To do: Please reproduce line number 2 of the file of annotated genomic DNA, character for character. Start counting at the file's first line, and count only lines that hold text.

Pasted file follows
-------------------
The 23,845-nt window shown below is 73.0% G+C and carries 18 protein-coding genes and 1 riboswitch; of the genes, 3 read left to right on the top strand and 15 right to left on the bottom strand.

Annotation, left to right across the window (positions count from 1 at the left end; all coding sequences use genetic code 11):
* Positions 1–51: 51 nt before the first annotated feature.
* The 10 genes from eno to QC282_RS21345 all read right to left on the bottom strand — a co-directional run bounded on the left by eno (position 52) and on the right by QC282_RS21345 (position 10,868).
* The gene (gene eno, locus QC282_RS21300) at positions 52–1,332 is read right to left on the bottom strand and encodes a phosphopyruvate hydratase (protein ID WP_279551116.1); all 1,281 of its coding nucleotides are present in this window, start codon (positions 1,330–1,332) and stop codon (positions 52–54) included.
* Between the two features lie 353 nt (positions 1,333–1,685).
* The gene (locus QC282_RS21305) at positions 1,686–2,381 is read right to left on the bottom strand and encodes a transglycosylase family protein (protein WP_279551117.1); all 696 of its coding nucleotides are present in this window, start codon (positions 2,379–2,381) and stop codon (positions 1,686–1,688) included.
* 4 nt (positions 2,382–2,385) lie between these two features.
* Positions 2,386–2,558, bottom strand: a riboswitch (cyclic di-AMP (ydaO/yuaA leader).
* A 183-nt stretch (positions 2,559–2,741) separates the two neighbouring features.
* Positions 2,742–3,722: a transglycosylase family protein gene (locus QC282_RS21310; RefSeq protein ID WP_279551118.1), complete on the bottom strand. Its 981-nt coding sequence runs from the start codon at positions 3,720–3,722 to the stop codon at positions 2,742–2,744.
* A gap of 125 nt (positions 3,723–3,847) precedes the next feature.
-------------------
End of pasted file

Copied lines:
Annotation, left to right across the window (positions count from 1 at the left end; all coding sequences use genetic code 11):